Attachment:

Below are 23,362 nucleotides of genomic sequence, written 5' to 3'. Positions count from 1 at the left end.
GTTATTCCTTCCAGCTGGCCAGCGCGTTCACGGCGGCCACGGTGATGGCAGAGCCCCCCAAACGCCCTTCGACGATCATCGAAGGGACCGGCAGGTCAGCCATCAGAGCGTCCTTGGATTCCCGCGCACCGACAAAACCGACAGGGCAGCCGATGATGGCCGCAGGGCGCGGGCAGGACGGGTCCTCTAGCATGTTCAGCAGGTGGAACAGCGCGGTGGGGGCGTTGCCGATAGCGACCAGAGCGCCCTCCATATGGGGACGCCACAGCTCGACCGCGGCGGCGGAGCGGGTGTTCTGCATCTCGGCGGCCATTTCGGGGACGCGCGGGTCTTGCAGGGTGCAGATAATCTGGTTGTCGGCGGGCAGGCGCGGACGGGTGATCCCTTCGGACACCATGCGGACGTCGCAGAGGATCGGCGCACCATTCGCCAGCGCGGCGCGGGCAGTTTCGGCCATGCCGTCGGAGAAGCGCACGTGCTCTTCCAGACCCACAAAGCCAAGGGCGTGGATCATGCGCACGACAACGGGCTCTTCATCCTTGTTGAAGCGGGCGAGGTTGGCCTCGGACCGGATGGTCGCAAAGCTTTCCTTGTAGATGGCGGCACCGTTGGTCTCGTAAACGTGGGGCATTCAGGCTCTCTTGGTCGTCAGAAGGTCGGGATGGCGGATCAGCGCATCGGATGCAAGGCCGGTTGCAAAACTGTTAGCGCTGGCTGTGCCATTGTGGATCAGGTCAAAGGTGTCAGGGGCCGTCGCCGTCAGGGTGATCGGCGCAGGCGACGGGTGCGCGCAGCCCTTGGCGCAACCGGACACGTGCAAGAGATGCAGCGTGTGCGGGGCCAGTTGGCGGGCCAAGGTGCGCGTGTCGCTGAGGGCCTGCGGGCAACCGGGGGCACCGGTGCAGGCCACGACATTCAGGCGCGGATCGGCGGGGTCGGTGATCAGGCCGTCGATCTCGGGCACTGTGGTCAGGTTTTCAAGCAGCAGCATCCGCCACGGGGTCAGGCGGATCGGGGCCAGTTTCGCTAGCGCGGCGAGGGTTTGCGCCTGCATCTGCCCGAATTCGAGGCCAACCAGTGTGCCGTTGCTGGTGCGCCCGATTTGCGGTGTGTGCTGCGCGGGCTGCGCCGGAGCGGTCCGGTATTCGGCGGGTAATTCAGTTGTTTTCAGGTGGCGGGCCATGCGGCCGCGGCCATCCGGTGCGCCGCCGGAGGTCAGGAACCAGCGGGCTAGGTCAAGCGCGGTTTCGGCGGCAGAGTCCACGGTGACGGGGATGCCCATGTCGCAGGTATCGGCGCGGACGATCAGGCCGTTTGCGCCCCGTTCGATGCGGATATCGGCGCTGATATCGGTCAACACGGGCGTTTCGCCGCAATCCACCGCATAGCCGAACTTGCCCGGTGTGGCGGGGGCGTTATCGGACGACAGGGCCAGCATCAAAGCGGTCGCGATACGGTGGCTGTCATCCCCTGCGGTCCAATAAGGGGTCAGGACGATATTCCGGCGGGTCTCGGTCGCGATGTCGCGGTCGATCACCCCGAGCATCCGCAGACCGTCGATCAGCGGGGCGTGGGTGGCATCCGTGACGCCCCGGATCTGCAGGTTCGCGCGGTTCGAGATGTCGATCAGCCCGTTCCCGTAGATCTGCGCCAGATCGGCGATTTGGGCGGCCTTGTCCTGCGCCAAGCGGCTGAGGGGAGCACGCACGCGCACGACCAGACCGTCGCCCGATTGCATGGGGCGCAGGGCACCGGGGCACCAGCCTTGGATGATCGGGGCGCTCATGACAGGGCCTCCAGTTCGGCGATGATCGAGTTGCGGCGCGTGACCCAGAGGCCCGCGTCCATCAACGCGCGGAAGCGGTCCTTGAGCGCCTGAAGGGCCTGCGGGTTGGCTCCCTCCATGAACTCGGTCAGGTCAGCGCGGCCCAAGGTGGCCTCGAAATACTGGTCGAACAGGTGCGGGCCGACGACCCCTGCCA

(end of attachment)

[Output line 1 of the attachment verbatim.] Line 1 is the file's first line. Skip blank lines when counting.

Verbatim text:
Below are 23,362 nucleotides of genomic sequence, written 5' to 3'. Positions count from 1 at the left end.